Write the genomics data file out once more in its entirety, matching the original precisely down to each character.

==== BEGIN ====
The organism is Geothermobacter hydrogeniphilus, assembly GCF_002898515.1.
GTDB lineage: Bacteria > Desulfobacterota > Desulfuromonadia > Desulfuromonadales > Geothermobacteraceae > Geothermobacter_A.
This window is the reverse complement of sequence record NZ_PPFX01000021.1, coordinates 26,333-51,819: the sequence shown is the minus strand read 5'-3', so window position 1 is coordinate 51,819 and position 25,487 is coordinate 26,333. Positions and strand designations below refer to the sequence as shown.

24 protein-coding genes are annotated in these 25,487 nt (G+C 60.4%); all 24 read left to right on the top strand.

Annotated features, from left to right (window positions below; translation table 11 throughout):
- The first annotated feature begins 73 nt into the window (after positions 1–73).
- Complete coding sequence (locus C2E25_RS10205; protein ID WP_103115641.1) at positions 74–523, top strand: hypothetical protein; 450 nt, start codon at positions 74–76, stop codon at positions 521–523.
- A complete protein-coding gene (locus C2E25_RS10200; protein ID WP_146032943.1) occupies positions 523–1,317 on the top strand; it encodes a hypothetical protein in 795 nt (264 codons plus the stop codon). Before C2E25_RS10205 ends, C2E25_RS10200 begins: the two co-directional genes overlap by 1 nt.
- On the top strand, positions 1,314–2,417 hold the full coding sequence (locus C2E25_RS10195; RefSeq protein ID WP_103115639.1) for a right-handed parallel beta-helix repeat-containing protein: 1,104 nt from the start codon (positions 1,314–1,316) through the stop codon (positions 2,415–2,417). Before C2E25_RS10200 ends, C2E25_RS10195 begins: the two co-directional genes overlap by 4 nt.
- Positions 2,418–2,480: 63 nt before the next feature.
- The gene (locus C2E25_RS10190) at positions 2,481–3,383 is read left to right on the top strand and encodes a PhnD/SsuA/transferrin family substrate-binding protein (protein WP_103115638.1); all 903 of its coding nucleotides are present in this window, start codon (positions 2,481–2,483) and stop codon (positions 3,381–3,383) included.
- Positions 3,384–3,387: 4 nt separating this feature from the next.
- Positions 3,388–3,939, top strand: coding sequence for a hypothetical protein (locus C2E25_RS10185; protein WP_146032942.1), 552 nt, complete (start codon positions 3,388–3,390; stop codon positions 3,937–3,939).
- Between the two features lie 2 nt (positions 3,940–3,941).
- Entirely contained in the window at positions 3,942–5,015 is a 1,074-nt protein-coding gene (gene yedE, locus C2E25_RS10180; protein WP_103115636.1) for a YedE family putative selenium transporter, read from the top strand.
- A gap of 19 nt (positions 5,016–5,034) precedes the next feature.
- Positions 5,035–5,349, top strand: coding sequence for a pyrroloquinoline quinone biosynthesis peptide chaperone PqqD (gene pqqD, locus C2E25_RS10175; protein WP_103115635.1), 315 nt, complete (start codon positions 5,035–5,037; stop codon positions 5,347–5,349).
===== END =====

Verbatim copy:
The organism is Geothermobacter hydrogeniphilus, assembly GCF_002898515.1.
GTDB lineage: Bacteria > Desulfobacterota > Desulfuromonadia > Desulfuromonadales > Geothermobacteraceae > Geothermobacter_A.
This window is the reverse complement of sequence record NZ_PPFX01000021.1, coordinates 26,333-51,819: the sequence shown is the minus strand read 5'-3', so window position 1 is coordinate 51,819 and position 25,487 is coordinate 26,333. Positions and strand designations below refer to the sequence as shown.

24 protein-coding genes are annotated in these 25,487 nt (G+C 60.4%); all 24 read left to right on the top strand.

Annotated features, from left to right (window positions below; translation table 11 throughout):
- The first annotated feature begins 73 nt into the window (after positions 1–73).
- Complete coding sequence (locus C2E25_RS10205; protein ID WP_103115641.1) at positions 74–523, top strand: hypothetical protein; 450 nt, start codon at positions 74–76, stop codon at positions 521–523.
- A complete protein-coding gene (locus C2E25_RS10200; protein ID WP_146032943.1) occupies positions 523–1,317 on the top strand; it encodes a hypothetical protein in 795 nt (264 codons plus the stop codon). Before C2E25_RS10205 ends, C2E25_RS10200 begins: the two co-directional genes overlap by 1 nt.
- On the top strand, positions 1,314–2,417 hold the full coding sequence (locus C2E25_RS10195; RefSeq protein ID WP_103115639.1) for a right-handed parallel beta-helix repeat-containing protein: 1,104 nt from the start codon (positions 1,314–1,316) through the stop codon (positions 2,415–2,417). Before C2E25_RS10200 ends, C2E25_RS10195 begins: the two co-directional genes overlap by 4 nt.
- Positions 2,418–2,480: 63 nt before the next feature.
- The gene (locus C2E25_RS10190) at positions 2,481–3,383 is read left to right on the top strand and encodes a PhnD/SsuA/transferrin family substrate-binding protein (protein WP_103115638.1); all 903 of its coding nucleotides are present in this window, start codon (positions 2,481–2,483) and stop codon (positions 3,381–3,383) included.
- Positions 3,384–3,387: 4 nt separating this feature from the next.
- Positions 3,388–3,939, top strand: coding sequence for a hypothetical protein (locus C2E25_RS10185; protein WP_146032942.1), 552 nt, complete (start codon positions 3,388–3,390; stop codon positions 3,937–3,939).
- Between the two features lie 2 nt (positions 3,940–3,941).
- Entirely contained in the window at positions 3,942–5,015 is a 1,074-nt protein-coding gene (gene yedE, locus C2E25_RS10180; protein WP_103115636.1) for a YedE family putative selenium transporter, read from the top strand.
- A gap of 19 nt (positions 5,016–5,034) precedes the next feature.
- Positions 5,035–5,349, top strand: coding sequence for a pyrroloquinoline quinone biosynthesis peptide chaperone PqqD (gene pqqD, locus C2E25_RS10175; protein WP_103115635.1), 315 nt, complete (start codon positions 5,035–5,037; stop codon positions 5,347–5,349).